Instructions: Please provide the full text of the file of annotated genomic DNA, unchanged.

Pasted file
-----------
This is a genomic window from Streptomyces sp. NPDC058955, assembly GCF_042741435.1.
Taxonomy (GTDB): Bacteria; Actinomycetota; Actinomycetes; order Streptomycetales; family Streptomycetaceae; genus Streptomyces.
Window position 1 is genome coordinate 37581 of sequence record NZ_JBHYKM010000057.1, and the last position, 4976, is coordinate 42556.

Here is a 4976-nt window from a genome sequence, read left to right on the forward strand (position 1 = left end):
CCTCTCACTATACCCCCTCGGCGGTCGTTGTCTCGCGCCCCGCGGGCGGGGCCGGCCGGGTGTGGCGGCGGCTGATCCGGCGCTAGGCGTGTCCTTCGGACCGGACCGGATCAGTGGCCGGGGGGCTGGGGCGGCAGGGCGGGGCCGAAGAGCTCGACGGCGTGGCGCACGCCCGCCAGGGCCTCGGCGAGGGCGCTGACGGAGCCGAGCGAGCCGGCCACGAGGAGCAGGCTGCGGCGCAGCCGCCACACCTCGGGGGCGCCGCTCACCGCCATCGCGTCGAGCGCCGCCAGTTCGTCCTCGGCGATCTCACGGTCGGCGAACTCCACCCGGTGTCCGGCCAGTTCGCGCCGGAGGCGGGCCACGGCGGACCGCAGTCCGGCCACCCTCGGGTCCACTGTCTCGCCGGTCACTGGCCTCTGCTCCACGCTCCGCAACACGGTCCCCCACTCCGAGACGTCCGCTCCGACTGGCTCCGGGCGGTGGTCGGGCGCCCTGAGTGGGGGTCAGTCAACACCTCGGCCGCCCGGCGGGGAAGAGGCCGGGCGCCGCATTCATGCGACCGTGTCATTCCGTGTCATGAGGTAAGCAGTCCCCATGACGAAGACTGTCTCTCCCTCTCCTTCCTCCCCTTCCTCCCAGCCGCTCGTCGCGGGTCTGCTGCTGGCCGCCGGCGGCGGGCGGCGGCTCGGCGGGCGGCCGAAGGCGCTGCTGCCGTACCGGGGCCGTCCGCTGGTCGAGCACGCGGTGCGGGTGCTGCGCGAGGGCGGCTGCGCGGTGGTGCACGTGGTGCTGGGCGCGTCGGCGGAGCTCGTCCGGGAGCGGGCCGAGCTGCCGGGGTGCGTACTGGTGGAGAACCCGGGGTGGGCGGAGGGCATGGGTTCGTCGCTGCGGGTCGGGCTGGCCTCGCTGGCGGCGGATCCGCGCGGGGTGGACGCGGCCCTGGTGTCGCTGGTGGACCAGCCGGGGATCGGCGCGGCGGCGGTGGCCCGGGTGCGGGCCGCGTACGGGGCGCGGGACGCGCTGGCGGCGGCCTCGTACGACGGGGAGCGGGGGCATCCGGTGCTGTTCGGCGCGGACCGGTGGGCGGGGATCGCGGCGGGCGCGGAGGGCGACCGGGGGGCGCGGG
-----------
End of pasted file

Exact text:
This is a genomic window from Streptomyces sp. NPDC058955, assembly GCF_042741435.1.
Taxonomy (GTDB): Bacteria; Actinomycetota; Actinomycetes; order Streptomycetales; family Streptomycetaceae; genus Streptomyces.
Window position 1 is genome coordinate 37581 of sequence record NZ_JBHYKM010000057.1, and the last position, 4976, is coordinate 42556.

Here is a 4976-nt window from a genome sequence, read left to right on the forward strand (position 1 = left end):
CCTCTCACTATACCCCCTCGGCGGTCGTTGTCTCGCGCCCCGCGGGCGGGGCCGGCCGGGTGTGGCGGCGGCTGATCCGGCGCTAGGCGTGTCCTTCGGACCGGACCGGATCAGTGGCCGGGGGGCTGGGGCGGCAGGGCGGGGCCGAAGAGCTCGACGGCGTGGCGCACGCCCGCCAGGGCCTCGGCGAGGGCGCTGACGGAGCCGAGCGAGCCGGCCACGAGGAGCAGGCTGCGGCGCAGCCGCCACACCTCGGGGGCGCCGCTCACCGCCATCGCGTCGAGCGCCGCCAGTTCGTCCTCGGCGATCTCACGGTCGGCGAACTCCACCCGGTGTCCGGCCAGTTCGCGCCGGAGGCGGGCCACGGCGGACCGCAGTCCGGCCACCCTCGGGTCCACTGTCTCGCCGGTCACTGGCCTCTGCTCCACGCTCCGCAACACGGTCCCCCACTCCGAGACGTCCGCTCCGACTGGCTCCGGGCGGTGGTCGGGCGCCCTGAGTGGGGGTCAGTCAACACCTCGGCCGCCCGGCGGGGAAGAGGCCGGGCGCCGCATTCATGCGACCGTGTCATTCCGTGTCATGAGGTAAGCAGTCCCCATGACGAAGACTGTCTCTCCCTCTCCTTCCTCCCCTTCCTCCCAGCCGCTCGTCGCGGGTCTGCTGCTGGCCGCCGGCGGCGGGCGGCGGCTCGGCGGGCGGCCGAAGGCGCTGCTGCCGTACCGGGGCCGTCCGCTGGTCGAGCACGCGGTGCGGGTGCTGCGCGAGGGCGGCTGCGCGGTGGTGCACGTGGTGCTGGGCGCGTCGGCGGAGCTCGTCCGGGAGCGGGCCGAGCTGCCGGGGTGCGTACTGGTGGAGAACCCGGGGTGGGCGGAGGGCATGGGTTCGTCGCTGCGGGTCGGGCTGGCCTCGCTGGCGGCGGATCCGCGCGGGGTGGACGCGGCCCTGGTGTCGCTGGTGGACCAGCCGGGGATCGGCGCGGCGGCGGTGGCCCGGGTGCGGGCCGCGTACGGGGCGCGGGACGCGCTGGCGGCGGCCTCGTACGACGGGGAGCGGGGGCATCCGGTGCTGTTCGGCGCGGACCGGTGGGCGGGGATCGCGGCGGGCGCGGAGGGCGACCGGGGGGCGCGGG